This all being said, maybe inflatable accessories are not the best choice. A mattress to hold on to, or maybe a (solid) foam roll will do the trick. Just stay close to the shore in case something happens or in case you lose your gear! You want to be able to exit immediately if you snorkel but can’t swim.

Swim Buoys

Designed for lifeguards to rescue people, however, an option if you don’t prefer one of the inflatable series. They come with better grips just like you’ve probably seen in the Baywatch series.

They are much more efficient to hold on to and often come with a safety belt. That way you should regain access whenever you let go by accident.

Newer versions come with an extreme buoyancy and are resistant to UV rays. Here’s an example that’s available in red and yellow. They sell for around 50 bucks, but you can check their latest price at Amazon here.

Foam Boards

If you prefer to go for something thinner, or if you only require a little extra buoyancy, a small foam board could be enough. Bare in mind that they were originally developed for swimming pools. In other words, if you snorkel in calm waters, they could work.

Since most oceans contain currents and there’s no telling about their behavior, maybe this is not you best choice. Opting for one of the above will probably work much better. If however you practice in a quiet pool, why not try one.

Combined Floating

Sometimes it might just be enough to float with your regular snorkel gear. Let’s say you already float quite reasonably, but you’re just missing that last bit of help. Have you tried snorkeling with a mask and fins on?

Masks and fins support you in the water, even if it’s just a tiny bit. Full face snorkel masks cover your whole face, which means there’s a good amount of air inside them. Snorkel fins usually float by themselves as well, bringing your legs up just a little more towards the surface.

If this doesn’t seem to be enough, consider to support your belly as well. There are floating belts that do just that. Maybe all together you’re ready to go?

Important: Make sure you stay safe. Never put on flotation gadgets solely around your feet. That could be dangerous! Make sure you’re able to breathe at all times!

Tip: Here are the links to our full guides about full face snorkel masks and (in order to feel like a fish in the water) snorkel fins.

Downsides Of Floating Accessories

As you will quickly notice, most of these gadgets are created for swimming pool purposes. They help people to learn swimming or serve as entertainment for kids.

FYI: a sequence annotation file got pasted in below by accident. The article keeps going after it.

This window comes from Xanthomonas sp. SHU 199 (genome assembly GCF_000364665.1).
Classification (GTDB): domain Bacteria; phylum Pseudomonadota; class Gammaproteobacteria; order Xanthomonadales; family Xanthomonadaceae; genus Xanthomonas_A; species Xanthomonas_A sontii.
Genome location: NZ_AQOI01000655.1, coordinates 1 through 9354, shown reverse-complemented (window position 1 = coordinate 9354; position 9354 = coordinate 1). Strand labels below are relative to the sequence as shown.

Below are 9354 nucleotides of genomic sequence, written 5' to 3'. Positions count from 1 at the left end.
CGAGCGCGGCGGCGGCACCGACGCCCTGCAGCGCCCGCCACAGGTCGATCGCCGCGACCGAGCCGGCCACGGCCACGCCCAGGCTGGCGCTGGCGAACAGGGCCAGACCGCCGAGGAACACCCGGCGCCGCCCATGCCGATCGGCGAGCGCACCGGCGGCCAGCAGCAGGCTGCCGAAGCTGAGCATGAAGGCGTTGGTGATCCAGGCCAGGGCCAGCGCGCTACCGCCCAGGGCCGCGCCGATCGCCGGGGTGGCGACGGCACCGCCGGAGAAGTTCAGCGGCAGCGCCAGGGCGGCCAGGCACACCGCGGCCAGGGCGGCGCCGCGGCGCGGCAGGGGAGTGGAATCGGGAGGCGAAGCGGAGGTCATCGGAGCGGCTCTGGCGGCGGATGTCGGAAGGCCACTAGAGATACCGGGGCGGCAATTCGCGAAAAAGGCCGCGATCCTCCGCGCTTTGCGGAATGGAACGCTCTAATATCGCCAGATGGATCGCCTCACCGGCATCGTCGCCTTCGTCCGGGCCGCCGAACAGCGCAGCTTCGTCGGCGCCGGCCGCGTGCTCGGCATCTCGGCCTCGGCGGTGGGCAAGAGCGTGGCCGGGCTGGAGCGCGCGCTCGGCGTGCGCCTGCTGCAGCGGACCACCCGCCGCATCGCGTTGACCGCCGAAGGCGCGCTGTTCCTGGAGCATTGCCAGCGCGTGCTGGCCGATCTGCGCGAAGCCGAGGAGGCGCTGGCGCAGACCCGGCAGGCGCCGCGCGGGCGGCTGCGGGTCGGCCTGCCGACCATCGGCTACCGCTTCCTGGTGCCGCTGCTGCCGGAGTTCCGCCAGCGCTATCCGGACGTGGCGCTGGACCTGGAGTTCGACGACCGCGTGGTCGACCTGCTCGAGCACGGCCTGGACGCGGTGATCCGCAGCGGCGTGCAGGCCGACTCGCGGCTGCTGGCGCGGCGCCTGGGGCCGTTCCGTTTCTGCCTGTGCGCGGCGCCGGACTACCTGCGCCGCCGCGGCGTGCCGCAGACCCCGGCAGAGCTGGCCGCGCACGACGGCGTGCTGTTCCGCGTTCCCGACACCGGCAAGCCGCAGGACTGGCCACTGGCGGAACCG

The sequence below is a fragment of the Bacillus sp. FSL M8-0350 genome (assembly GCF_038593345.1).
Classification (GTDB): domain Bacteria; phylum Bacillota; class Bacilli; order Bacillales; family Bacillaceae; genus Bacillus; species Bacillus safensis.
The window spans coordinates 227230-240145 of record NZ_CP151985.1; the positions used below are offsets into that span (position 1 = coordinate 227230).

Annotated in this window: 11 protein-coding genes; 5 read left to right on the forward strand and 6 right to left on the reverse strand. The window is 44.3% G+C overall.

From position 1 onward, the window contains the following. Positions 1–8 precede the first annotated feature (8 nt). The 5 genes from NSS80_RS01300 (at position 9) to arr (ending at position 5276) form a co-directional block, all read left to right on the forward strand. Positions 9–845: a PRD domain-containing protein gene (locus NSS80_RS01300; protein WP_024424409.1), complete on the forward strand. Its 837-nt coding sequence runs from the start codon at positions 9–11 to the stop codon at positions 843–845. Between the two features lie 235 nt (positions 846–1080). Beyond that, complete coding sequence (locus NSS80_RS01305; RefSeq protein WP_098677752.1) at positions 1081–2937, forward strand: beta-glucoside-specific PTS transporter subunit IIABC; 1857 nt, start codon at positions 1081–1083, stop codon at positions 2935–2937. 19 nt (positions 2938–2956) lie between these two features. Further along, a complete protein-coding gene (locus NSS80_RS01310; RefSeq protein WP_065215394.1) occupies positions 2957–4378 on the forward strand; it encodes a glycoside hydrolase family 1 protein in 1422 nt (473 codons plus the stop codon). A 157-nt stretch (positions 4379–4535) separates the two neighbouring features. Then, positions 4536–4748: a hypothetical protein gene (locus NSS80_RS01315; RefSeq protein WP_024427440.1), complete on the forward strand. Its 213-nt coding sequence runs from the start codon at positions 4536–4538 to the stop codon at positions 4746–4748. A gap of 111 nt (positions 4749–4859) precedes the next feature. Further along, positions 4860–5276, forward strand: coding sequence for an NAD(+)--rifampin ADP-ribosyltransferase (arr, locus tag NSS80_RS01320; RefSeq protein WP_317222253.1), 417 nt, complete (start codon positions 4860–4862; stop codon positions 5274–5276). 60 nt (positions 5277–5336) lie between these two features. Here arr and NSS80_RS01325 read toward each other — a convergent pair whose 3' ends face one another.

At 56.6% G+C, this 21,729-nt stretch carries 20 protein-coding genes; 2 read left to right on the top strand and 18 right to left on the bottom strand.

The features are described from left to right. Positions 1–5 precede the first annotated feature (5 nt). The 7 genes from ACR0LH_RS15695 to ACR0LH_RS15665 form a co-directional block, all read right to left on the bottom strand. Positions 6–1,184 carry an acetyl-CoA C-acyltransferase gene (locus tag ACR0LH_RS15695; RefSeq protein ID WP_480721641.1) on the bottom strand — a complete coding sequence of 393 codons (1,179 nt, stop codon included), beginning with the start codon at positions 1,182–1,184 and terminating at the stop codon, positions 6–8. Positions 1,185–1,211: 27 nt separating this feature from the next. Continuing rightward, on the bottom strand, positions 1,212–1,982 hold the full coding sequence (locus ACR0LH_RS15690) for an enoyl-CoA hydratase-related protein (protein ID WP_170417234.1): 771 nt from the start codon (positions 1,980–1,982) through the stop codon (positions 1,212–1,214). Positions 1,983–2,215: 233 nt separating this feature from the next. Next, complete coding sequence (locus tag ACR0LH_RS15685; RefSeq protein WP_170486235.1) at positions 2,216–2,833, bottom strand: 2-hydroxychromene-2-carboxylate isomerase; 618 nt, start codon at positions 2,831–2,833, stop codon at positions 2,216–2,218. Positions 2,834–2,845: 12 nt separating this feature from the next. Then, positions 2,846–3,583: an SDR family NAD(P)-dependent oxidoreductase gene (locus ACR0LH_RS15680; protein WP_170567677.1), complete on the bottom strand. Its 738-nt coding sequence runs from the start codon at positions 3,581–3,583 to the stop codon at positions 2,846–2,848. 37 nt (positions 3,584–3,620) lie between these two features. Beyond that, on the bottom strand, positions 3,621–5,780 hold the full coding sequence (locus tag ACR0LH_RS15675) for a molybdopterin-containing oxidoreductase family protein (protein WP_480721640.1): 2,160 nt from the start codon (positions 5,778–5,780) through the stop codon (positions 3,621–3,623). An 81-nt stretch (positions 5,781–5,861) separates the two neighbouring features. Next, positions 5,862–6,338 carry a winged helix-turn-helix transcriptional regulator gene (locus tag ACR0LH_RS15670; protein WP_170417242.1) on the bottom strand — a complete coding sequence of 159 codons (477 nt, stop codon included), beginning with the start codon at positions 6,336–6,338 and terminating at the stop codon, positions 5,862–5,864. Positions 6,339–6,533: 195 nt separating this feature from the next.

In the ocean the situations are totally different. Like we said, if you choose a calm day with (almost) zero currents, yeah, it should help you out. But what if currents are present or suddenly show up? What if you snorkel in the rain and a storm shows up? Only proper snorkel gear specifically meant for flotation is what you want to hold on to.

Anything that floats can be carried away by these currents. The same thing goes for winds. Not exactly ideal. There is a chance that nature will “take away” your gear which is the last thing that you want. Like we mentioned before, if you need extra flotation, stay in shallow water where you can stand in case of any problems.

Then there’s transportation. Unless you own one of those fancy beach carts, you probably need to carry all the equipment with you whenever you go snorkeling. Not only to the beach, but also if you decide to bring your snorkel gear on an airplane.

Final Thoughts

Almost everyone should be able to float naturally. The few exceptions who don’t, maybe you find help in a life vest. This would be our number 1 pick. A wetsuit could be of help as well, even though their buoyancy can be limited. Rash guards provide even less upward lift, so don’t get your hopes up too high.

If you snorkel in a pool, consider one of the floating accessories we talked about. In a calm ocean they probably work as well. Just make sure you stay close to the beach. It’s even better to stay in areas where you can stand. In case you lose your gear, you can still exit the water immediately.

Don’t take any risks. Make sure to always snorkel with at least 1 buddy and don’t underestimate weather conditions. Check for exit points and on-duty lifeguards.

A Few More Tips

  • If you can, try to not bring any unnecessary gear that will increase your weight (heavy jewelry, Apple watch, camera, coins, etc).
  • In case you want to bring your GoPro, consider one of the floating sticks that we discuss in our guide “Snorkeling with a GoPro).
  • Some people find help in underwater scooters. However, make sure to do some research first.
  • If you’re scared to snorkel, make sure to practice in a shallow and quiet pool first in order to experience floating.
  • Try to be relaxed and to enjoy the experience.